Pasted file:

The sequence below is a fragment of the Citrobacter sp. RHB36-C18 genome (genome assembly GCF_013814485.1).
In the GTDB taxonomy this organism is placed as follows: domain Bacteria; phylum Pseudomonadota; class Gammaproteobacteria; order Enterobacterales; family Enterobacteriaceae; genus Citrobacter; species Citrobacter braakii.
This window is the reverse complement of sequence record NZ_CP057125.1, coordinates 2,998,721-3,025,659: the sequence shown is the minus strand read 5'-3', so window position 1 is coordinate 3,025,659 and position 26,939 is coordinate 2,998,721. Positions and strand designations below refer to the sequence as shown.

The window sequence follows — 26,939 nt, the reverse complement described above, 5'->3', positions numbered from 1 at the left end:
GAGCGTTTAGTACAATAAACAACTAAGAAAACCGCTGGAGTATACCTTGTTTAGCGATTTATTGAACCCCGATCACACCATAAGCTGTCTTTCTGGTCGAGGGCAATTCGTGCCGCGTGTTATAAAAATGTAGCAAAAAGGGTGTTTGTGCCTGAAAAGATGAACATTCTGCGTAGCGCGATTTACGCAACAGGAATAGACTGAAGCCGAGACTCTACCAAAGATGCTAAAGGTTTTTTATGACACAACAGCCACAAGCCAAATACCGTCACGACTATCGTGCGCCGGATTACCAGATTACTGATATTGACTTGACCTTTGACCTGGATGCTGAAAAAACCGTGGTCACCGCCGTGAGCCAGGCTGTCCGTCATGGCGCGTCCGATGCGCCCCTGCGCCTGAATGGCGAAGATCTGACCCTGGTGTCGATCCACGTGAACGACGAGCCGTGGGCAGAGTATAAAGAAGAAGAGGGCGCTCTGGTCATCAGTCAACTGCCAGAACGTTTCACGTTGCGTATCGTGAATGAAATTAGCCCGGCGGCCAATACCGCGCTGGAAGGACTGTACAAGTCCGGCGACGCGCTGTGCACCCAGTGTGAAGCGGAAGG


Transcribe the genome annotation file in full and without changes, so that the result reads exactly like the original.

The sequence below is a fragment of the Citrobacter sp. RHB36-C18 genome (genome assembly GCF_013814485.1).
In the GTDB taxonomy this organism is placed as follows: domain Bacteria; phylum Pseudomonadota; class Gammaproteobacteria; order Enterobacterales; family Enterobacteriaceae; genus Citrobacter; species Citrobacter braakii.
This window is the reverse complement of sequence record NZ_CP057125.1, coordinates 2,998,721-3,025,659: the sequence shown is the minus strand read 5'-3', so window position 1 is coordinate 3,025,659 and position 26,939 is coordinate 2,998,721. Positions and strand designations below refer to the sequence as shown.

The window sequence follows — 26,939 nt, the reverse complement described above, 5'->3', positions numbered from 1 at the left end:
GAGCGTTTAGTACAATAAACAACTAAGAAAACCGCTGGAGTATACCTTGTTTAGCGATTTATTGAACCCCGATCACACCATAAGCTGTCTTTCTGGTCGAGGGCAATTCGTGCCGCGTGTTATAAAAATGTAGCAAAAAGGGTGTTTGTGCCTGAAAAGATGAACATTCTGCGTAGCGCGATTTACGCAACAGGAATAGACTGAAGCCGAGACTCTACCAAAGATGCTAAAGGTTTTTTATGACACAACAGCCACAAGCCAAATACCGTCACGACTATCGTGCGCCGGATTACCAGATTACTGATATTGACTTGACCTTTGACCTGGATGCTGAAAAAACCGTGGTCACCGCCGTGAGCCAGGCTGTCCGTCATGGCGCGTCCGATGCGCCCCTGCGCCTGAATGGCGAAGATCTGACCCTGGTGTCGATCCACGTGAACGACGAGCCGTGGGCAGAGTATAAAGAAGAAGAGGGCGCTCTGGTCATCAGTCAACTGCCAGAACGTTTCACGTTGCGTATCGTGAATGAAATTAGCCCGGCGGCCAATACCGCGCTGGAAGGACTGTACAAGTCCGGCGACGCGCTGTGCACCCAGTGTGAAGCGGAAGG